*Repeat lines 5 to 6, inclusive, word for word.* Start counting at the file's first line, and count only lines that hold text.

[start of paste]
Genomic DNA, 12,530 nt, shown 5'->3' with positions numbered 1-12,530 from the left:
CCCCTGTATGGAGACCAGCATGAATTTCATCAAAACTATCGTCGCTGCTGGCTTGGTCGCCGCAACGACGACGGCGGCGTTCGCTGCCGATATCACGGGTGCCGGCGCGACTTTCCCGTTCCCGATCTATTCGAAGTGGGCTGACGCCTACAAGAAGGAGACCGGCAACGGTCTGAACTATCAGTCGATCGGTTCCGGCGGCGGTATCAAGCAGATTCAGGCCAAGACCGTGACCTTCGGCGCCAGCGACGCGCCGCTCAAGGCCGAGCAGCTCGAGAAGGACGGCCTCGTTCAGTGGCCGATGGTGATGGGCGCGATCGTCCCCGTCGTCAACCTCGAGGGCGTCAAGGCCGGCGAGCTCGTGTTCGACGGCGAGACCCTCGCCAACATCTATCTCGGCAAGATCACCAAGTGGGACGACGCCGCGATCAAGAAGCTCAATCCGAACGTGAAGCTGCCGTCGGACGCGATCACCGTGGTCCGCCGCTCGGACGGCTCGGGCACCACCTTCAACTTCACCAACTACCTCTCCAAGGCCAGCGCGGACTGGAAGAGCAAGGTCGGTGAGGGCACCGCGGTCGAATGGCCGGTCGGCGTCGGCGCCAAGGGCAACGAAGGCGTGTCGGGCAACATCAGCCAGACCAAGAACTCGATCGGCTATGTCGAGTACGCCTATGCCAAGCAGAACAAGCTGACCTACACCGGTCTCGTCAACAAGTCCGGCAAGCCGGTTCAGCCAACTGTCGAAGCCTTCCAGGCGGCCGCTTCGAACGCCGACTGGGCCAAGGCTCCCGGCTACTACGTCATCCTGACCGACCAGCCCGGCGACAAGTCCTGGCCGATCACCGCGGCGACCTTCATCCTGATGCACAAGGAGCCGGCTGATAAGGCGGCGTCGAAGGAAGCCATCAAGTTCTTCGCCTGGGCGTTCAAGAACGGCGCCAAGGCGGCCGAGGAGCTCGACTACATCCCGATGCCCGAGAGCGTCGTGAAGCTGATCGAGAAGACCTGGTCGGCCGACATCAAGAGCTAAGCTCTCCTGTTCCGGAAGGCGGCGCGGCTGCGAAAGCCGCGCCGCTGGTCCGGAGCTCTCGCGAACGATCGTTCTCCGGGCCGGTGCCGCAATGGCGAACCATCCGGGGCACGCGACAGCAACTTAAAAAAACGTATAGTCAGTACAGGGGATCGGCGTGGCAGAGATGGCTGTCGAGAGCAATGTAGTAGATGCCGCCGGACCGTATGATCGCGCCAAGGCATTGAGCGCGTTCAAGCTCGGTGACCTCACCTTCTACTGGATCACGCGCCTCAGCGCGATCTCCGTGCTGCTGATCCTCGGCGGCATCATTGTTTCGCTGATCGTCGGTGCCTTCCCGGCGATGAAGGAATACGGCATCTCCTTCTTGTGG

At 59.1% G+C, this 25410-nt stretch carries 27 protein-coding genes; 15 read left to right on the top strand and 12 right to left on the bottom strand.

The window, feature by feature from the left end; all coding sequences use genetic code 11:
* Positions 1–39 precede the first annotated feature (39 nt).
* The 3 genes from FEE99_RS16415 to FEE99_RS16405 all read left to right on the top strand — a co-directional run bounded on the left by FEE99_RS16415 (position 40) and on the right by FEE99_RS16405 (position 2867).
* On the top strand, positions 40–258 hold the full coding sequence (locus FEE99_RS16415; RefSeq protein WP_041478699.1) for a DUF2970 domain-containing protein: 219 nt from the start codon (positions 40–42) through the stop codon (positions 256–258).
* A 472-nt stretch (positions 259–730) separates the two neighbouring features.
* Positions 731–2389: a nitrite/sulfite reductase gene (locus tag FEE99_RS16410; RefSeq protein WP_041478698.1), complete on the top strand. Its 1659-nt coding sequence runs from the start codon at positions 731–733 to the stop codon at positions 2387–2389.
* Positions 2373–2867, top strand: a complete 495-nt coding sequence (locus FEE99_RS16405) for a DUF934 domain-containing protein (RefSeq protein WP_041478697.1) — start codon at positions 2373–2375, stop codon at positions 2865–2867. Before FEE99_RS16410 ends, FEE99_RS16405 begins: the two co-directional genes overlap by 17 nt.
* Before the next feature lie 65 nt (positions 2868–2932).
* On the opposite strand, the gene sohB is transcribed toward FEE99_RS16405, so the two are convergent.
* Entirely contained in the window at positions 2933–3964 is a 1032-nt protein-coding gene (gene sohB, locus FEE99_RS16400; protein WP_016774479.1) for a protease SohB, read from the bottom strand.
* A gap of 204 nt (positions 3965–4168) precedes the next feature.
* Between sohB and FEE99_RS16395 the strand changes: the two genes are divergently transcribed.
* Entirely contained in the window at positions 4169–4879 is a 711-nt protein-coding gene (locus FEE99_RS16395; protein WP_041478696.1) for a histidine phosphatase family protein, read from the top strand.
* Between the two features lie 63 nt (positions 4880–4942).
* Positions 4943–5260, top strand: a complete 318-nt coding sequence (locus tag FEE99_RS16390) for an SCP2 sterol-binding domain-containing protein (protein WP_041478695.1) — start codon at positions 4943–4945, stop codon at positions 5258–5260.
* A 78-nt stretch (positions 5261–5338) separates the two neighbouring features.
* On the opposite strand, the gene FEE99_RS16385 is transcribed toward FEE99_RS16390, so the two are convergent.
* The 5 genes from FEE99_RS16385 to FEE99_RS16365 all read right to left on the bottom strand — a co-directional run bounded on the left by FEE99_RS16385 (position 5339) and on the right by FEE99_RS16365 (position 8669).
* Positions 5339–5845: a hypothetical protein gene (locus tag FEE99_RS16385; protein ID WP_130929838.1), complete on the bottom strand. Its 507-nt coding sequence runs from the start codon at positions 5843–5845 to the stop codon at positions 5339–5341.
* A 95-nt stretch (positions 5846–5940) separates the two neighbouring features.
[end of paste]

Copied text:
* Positions 1–39 precede the first annotated feature (39 nt).
* The 3 genes from FEE99_RS16415 to FEE99_RS16405 all read left to right on the top strand — a co-directional run bounded on the left by FEE99_RS16415 (position 40) and on the right by FEE99_RS16405 (position 2867).